I need to mess with the PID loop on the 3D printer. Right now it’s got about 12 possible temperature states in a look-up table, and that’s not enough. It needs 60, I think. The symptom is that the print never starts, and I believe that’s because the temperature never stabilises enough. If the change in loop doesn’t fix it, I’ll end up using an Arduino/Ramps combo, but I need to do this.
I’ve needed to do it for about five months now. I do not want to flash that damned thing Yet Again. For one thing, it’s been months since I have and I’ve forgotten most of the steps.
Update: Have accidentally ordered an Arduino Mega to go with the early RAMPS board I picked up. I was on eBay and it fell into my basket.
I need a small coding project, that will let me practice more than just simple procedural problems, but is not so massively complicated I die of it. I also, let’s be clear here, need sleep, food, and to remember what the inside of a bathtub looks like. Nevertheless, I’m looking for things in about that order.
I don’t know enough to know what an ideal project would be, which is making this hard.
I recently decided I needed to be able to convert raster images to vectors in my software so I could drive Itchy the Artbot. I looked up OpenCV as a way of comprehending computer vision, because it was the only thing I had heard of.
Apparently ‘vector’ and ‘std::vector’ are different things.
This was an error of ignorance that I could only put right once I’d learned enough C++ to feel I could go back to the OpenCV help files. So, I spent a month getting to the point where I could find out I shouldn’t waste time on this. Fucksake.
Sometimes, I find I no longer know the original ‘I need to wash my car’ incident or problem for which I am now shaving yaks. Here, I believe it is ‘I want to improve my drawing machine’.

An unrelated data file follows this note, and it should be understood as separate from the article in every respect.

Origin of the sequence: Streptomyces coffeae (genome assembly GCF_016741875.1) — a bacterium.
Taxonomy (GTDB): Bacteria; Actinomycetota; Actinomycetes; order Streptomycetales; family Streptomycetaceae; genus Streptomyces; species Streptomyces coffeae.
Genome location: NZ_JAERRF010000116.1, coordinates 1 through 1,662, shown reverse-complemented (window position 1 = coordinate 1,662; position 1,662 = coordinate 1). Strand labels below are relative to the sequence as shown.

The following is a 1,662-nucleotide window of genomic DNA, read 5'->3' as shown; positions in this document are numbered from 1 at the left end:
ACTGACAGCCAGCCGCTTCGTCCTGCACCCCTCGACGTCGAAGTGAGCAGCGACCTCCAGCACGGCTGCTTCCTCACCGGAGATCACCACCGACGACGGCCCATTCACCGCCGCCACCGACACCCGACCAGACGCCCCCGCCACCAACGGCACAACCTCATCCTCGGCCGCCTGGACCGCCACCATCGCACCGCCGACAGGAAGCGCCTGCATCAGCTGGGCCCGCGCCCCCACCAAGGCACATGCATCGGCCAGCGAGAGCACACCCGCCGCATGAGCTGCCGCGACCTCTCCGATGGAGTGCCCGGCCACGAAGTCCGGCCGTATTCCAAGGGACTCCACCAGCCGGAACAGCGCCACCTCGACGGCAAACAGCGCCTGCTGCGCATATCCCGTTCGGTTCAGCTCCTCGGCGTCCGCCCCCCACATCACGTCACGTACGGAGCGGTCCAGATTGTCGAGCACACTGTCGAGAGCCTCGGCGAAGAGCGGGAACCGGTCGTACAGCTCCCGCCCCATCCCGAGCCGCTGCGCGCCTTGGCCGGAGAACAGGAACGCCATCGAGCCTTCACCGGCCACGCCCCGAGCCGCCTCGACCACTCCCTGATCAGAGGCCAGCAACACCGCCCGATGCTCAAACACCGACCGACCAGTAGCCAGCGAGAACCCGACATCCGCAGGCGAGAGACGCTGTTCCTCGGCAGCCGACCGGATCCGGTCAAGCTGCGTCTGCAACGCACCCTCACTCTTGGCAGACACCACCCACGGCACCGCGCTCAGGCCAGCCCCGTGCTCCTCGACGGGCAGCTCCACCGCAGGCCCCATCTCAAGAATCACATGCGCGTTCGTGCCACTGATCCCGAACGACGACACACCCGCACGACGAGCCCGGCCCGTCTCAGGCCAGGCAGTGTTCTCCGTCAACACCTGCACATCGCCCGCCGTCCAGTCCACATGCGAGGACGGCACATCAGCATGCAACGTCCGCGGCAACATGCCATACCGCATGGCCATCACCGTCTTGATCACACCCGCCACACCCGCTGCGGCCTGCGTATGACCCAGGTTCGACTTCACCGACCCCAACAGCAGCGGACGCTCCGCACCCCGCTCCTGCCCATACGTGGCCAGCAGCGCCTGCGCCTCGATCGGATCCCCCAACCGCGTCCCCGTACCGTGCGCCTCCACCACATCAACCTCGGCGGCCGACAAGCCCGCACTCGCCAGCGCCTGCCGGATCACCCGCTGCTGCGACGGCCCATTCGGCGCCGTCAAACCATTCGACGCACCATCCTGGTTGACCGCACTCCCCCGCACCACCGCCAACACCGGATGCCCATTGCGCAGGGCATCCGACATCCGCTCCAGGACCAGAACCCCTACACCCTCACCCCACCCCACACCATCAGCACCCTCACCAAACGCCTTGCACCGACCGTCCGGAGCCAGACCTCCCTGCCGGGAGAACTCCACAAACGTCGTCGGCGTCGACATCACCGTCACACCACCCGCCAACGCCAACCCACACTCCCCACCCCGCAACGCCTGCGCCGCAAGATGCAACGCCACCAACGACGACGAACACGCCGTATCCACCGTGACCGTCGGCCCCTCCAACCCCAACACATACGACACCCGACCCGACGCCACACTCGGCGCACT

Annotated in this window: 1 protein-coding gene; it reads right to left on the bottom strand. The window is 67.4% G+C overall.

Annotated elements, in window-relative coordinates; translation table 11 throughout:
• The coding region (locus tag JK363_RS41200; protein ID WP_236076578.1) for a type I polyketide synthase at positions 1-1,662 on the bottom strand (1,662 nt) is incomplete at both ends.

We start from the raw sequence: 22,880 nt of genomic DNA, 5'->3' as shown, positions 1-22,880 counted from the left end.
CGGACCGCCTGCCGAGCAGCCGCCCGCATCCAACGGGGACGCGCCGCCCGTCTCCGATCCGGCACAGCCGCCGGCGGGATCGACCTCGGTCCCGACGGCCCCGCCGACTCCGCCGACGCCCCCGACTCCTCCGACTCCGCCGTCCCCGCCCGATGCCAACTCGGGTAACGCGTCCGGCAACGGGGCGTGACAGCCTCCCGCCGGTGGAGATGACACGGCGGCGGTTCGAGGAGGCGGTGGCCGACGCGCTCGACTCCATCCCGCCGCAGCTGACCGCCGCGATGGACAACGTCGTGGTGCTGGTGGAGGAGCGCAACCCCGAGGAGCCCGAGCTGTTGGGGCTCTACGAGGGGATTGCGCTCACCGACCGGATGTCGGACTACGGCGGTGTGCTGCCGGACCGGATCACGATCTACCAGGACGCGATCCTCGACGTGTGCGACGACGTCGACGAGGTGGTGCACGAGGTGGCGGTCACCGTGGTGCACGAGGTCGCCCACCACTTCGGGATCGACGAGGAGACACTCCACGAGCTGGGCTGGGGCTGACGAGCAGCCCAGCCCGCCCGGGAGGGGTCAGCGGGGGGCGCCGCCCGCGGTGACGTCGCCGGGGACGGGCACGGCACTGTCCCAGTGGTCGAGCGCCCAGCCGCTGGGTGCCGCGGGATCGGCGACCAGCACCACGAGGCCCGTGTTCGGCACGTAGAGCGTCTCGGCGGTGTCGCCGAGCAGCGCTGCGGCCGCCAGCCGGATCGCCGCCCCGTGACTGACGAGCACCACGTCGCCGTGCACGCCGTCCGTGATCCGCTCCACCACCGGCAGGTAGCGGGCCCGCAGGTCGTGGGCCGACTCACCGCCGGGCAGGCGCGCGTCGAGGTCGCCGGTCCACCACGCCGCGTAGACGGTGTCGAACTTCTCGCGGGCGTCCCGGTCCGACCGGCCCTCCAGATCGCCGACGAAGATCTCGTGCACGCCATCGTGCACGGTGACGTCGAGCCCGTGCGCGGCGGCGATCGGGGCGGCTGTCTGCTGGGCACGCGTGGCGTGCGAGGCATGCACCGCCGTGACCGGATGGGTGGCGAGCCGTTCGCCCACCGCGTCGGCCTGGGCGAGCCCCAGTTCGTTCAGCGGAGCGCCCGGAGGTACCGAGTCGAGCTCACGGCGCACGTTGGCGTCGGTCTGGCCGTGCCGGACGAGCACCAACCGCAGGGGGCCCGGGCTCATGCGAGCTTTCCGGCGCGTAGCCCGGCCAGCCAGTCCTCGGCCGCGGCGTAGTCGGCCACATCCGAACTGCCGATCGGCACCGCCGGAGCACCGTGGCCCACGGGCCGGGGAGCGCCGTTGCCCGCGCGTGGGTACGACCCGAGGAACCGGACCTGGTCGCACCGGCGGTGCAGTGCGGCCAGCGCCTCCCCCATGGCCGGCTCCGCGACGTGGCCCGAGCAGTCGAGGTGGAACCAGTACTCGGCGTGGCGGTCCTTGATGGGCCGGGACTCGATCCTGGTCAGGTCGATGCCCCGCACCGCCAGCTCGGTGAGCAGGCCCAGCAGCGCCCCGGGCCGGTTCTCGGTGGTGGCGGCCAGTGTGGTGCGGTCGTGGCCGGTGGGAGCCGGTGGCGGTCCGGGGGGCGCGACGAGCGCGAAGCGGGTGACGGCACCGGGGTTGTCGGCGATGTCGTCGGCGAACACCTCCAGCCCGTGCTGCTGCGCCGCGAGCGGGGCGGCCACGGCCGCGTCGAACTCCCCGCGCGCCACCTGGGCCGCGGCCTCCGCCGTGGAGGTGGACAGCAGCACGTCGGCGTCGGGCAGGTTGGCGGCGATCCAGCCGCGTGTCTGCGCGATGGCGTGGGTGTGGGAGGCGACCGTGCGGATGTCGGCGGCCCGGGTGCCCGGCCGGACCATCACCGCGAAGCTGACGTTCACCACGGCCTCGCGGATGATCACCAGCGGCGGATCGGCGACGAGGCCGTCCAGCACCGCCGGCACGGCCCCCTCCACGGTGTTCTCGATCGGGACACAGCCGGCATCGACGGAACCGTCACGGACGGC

- So I have to be able to interact with the visuals, programatically; OpenCV looks good. But OpenCV is hard to use, because it’s powerful.
- So, I need to be able to write software.
- And if I go at a project this size I will just bounce off, so I need a smaller project first.
- Project Euler exists, and the maths is relatively easy within the scope of what I can learn. Converting the maths to code is hard, though.
- I need to learn how to handle big numbers, and #include BigInt.h is cheating.
- So here I am, learning how to write bigint.h
- Which means as this pdf isn’t easily readable that I’ll have to print it out
- Hence, I’m trying to make CUPS work so I can print
There is nothing that can be said in favour of this plan, except that it will be a really well shaved yak when I leave it to go back up the list of items. Fortunately, attempting to make my print server actually print is always enough to pull me up and make me reconsider my life.
- So, here I am on the Epson website, buying ink…
Well, the big servos didn’t work, but nothing melted. The small ones do work. And, even better, I made someone tell me my electronics made god cry. I was using my LED array instead of an oscilloscope – it’s quick, and I only wanted to know where a signal was, not what it was. So hah!
Related: I really need to set up a proper connection to the oscilloscope on my main laptop.